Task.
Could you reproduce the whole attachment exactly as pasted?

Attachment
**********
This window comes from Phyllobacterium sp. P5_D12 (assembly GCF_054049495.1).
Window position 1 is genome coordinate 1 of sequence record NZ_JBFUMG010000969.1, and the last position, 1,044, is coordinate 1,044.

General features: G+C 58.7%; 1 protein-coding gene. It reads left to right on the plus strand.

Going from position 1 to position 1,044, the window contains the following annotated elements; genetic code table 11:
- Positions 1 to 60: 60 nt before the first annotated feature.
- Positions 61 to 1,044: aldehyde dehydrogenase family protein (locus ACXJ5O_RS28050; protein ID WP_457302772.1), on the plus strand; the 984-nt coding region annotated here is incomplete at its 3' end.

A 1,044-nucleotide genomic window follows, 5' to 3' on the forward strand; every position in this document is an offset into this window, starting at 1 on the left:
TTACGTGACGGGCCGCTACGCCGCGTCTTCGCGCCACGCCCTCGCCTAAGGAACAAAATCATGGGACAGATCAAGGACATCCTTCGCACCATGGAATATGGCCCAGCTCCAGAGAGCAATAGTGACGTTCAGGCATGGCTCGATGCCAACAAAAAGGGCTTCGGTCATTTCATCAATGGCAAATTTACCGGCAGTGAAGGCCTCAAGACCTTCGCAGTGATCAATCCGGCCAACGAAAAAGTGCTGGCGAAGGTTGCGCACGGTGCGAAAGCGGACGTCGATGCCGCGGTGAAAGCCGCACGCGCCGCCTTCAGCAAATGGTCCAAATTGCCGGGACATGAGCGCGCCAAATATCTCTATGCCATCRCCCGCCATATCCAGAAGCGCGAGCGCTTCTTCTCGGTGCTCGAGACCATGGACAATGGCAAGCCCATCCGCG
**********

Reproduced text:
This window comes from Phyllobacterium sp. P5_D12 (assembly GCF_054049495.1).
Window position 1 is genome coordinate 1 of sequence record NZ_JBFUMG010000969.1, and the last position, 1,044, is coordinate 1,044.

General features: G+C 58.7%; 1 protein-coding gene. It reads left to right on the plus strand.

Going from position 1 to position 1,044, the window contains the following annotated elements; genetic code table 11:
- Positions 1 to 60: 60 nt before the first annotated feature.
- Positions 61 to 1,044: aldehyde dehydrogenase family protein (locus ACXJ5O_RS28050; protein ID WP_457302772.1), on the plus strand; the 984-nt coding region annotated here is incomplete at its 3' end.

A 1,044-nucleotide genomic window follows, 5' to 3' on the forward strand; every position in this document is an offset into this window, starting at 1 on the left:
TTACGTGACGGGCCGCTACGCCGCGTCTTCGCGCCACGCCCTCGCCTAAGGAACAAAATCATGGGACAGATCAAGGACATCCTTCGCACCATGGAATATGGCCCAGCTCCAGAGAGCAATAGTGACGTTCAGGCATGGCTCGATGCCAACAAAAAGGGCTTCGGTCATTTCATCAATGGCAAATTTACCGGCAGTGAAGGCCTCAAGACCTTCGCAGTGATCAATCCGGCCAACGAAAAAGTGCTGGCGAAGGTTGCGCACGGTGCGAAAGCGGACGTCGATGCCGCGGTGAAAGCCGCACGCGCCGCCTTCAGCAAATGGTCCAAATTGCCGGGACATGAGCGCGCCAAATATCTCTATGCCATCRCCCGCCATATCCAGAAGCGCGAGCGCTTCTTCTCGGTGCTCGAGACCATGGACAATGGCAAGCCCATCCGCG